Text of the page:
At 88, Eleanor’s only hope was to “once again glide a steep slope covered with fresh fallen snow; to feel the cold fresh air fill my lungs and caress my cheeks.”
Eleanor, or Ellie, spent more than four decades feeling the chill of snowflakes on her skin while speeding through powdery terrain. She felt the rush of excitement during climbs up ski lifts. The glimpses of fellow skiers below sent surges of joy to her brain in hopes of a successful run.
Skiing brought her closer to good friends through a European ski club. Ellie and her tight knit group of winter sport buddies set their skis on dozens of peaks across the world including ski adventures where they carved up the Alps.
When Ellie was on the slopes, there were no committee meetings to attend, no business decisions to make, and no family issues to manage. It was as if the stress of the world was left at the top of those frosty peaks.
Eleanor’s greatest fear came on a fateful day in Vermont at 82. She and her avid skier husband had a rather uncomplicated day until the last run. Ellie lost her balance and hit the ground hard. The impact broke her hip and damaged her knees.
The doctor told Ellie her active lifestyle would have to end. Eventually, the problems with her health meant she had to leave her independent life and move to an assisted living facility in Danvers, Massachusetts. A woman with Ellie’s level of energy does not fall into lethargic habits after a setback.
“I don’t like to sit around and do nothing. I have kept extremely busy all of my life. If you don’t keep moving, you aren’t going to move at all,” she said.
Occasionally, the urge to see her breath while surrounded in white rushed into her bones. But it was against doctor’s orders. Nevertheless, she found a way to defy them. Ellie remembered seeing ski teams towing people in sleds and modified skis during her travels.
“There is nothing you can say to explain the feeling you get when you are skiing. It is like being a free bird in the air,” she said.
Brookdale Danvers program coordinators passed around a flyer about Wish of a Lifetime in 2017. Eleanor’s eyes lit up and she envisioned herself among the trees once again. It may seem like a simple day, but what she did next proved her determination was unbreakable.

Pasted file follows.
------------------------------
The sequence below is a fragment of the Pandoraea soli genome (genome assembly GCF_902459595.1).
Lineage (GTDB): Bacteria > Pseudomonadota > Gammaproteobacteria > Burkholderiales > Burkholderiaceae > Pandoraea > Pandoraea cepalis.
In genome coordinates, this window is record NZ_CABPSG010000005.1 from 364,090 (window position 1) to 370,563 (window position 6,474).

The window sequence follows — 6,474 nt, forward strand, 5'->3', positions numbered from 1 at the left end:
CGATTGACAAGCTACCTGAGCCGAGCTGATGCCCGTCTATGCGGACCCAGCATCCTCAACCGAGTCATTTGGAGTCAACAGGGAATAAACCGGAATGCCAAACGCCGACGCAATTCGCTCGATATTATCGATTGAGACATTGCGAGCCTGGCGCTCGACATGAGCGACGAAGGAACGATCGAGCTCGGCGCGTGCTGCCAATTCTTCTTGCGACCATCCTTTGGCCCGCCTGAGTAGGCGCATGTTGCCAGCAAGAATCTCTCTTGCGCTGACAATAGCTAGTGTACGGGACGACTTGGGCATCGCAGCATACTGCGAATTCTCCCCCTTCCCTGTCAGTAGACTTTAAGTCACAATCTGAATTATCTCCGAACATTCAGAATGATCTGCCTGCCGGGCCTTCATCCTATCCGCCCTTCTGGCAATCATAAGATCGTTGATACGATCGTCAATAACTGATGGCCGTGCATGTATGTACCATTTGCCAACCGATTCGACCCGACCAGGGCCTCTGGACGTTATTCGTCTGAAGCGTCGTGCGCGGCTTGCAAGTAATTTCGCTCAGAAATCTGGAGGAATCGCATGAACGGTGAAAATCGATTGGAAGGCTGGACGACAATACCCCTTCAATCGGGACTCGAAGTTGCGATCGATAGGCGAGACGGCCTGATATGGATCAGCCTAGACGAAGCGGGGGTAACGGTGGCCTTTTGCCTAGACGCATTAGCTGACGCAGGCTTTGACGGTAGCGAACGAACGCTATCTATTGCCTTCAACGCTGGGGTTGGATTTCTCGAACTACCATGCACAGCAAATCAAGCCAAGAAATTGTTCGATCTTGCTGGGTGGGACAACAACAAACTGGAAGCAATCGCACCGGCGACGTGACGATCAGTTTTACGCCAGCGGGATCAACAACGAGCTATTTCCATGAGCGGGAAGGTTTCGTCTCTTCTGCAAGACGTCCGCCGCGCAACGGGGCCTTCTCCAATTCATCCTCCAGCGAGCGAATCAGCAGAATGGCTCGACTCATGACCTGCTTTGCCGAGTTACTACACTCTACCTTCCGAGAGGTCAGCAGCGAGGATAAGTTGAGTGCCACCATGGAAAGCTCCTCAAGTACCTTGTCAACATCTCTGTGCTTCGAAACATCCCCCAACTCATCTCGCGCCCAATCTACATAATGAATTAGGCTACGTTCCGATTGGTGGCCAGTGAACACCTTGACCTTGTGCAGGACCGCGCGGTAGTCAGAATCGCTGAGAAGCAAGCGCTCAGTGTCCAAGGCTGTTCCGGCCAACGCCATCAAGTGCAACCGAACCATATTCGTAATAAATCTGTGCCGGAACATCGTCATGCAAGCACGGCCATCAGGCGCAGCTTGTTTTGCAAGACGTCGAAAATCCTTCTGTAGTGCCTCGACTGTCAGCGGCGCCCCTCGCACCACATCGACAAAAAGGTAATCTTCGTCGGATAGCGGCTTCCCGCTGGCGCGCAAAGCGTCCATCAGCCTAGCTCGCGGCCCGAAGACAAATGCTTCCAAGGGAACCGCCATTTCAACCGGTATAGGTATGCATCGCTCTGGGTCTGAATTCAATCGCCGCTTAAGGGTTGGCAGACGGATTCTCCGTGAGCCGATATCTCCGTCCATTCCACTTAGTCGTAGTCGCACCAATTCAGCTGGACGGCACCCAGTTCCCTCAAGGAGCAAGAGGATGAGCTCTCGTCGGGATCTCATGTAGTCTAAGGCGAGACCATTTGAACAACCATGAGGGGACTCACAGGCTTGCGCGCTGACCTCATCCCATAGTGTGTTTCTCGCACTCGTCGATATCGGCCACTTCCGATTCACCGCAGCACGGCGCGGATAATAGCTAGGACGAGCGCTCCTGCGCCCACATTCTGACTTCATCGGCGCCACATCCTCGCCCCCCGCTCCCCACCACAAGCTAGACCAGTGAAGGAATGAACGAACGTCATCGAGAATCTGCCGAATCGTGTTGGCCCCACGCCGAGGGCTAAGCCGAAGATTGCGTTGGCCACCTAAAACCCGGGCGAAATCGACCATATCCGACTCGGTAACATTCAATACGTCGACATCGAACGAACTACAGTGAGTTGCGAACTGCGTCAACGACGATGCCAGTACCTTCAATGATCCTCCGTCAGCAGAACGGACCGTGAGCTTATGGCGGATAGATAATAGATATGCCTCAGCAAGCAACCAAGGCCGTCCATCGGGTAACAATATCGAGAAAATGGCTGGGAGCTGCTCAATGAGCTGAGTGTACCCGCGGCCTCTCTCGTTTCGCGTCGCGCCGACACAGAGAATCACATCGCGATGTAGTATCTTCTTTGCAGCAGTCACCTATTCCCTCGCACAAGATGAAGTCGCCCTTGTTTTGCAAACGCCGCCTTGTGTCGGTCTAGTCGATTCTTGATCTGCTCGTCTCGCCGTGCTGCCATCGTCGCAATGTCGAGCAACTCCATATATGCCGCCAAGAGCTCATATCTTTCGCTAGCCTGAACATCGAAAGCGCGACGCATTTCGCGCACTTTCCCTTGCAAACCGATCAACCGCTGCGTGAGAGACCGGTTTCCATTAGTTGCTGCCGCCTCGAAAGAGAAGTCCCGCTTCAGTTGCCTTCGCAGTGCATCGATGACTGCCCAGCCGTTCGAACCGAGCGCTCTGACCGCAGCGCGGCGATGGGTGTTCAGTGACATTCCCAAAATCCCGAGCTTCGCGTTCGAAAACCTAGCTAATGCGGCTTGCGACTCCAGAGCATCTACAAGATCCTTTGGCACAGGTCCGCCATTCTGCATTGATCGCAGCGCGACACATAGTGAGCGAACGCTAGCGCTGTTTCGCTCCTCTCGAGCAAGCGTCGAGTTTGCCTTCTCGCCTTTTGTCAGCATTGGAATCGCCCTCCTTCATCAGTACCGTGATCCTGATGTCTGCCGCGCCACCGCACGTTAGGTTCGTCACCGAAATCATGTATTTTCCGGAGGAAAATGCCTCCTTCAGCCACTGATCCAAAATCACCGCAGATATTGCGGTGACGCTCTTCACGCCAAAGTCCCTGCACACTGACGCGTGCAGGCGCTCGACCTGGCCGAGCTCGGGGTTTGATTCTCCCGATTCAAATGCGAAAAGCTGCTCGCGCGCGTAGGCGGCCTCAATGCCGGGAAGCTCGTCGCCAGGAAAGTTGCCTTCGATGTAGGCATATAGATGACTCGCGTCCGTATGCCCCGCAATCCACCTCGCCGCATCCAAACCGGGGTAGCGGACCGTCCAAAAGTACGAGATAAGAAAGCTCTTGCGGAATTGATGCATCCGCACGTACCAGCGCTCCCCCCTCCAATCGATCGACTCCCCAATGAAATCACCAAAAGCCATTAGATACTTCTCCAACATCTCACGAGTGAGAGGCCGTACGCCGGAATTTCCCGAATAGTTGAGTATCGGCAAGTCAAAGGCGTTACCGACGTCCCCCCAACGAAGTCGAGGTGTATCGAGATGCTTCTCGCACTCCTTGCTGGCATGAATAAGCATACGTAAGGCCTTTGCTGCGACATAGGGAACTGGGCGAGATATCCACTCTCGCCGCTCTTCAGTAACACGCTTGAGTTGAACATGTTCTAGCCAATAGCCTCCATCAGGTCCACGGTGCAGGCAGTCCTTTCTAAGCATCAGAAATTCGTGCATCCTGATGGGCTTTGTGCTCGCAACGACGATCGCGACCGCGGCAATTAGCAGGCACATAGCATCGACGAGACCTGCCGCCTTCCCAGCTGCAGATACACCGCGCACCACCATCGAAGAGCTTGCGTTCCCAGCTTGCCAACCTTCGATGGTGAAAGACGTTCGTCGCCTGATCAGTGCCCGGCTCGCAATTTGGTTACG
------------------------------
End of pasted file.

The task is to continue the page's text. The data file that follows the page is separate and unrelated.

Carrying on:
A nasty sickness creeped its way through her community and hid in Ellie’s suitcase. When she arrived in Colorado, this sickness took hold and put her into the emergency room. Staff had low expectations that the ski trip would continue and prepared for Ellie to bow out on the day of the wish.
But she saw things differently. Medical woes were not ending her one chance to experience pure joy. She would go regardless of her illness. She was given the OK from the doctor and could not leave the hospital fast enough to make her way to Keystone, CO.
“There is a difference between having pain and suffering your pain. And my grandma has never suffered her pain,” her grandson who accompanied her said.
The Breckenridge Outdoor Education Center’s adaptive ski team met Ellie on the snow to teach her how to use the special chair and pull system. Her hands were poised on the handle and feet tucked snugly into the front rest awaiting the first descent. The bundled 88-year-old looked ready to ride at any moment.
World Champion and Olympic Freestyle skier and founder of WOL, Jeremy Bloom met the tenacious older adult at the slopes to see her moves. He was pleasantly shocked to see Ellie take on the hill with enthusiastic whoops and hollers.
She easily did a 360 degree turn and urged for faster speed. The staff almost couldn’t handle her wild turns. No one would have guessed that less than 12 hours beforehand she was in the hospital.
“I want people to look at Ellie and know that they can do whatever they set their mind to into their 80s, 90s, 100s,” Bloom said.”As we get older, fear has more of an impact on our lives. It’s important to remind ourselves that we can’t let fear get in the way of living the life that was meant for us.”
As for Ellie, she had a simple message for people of all ages.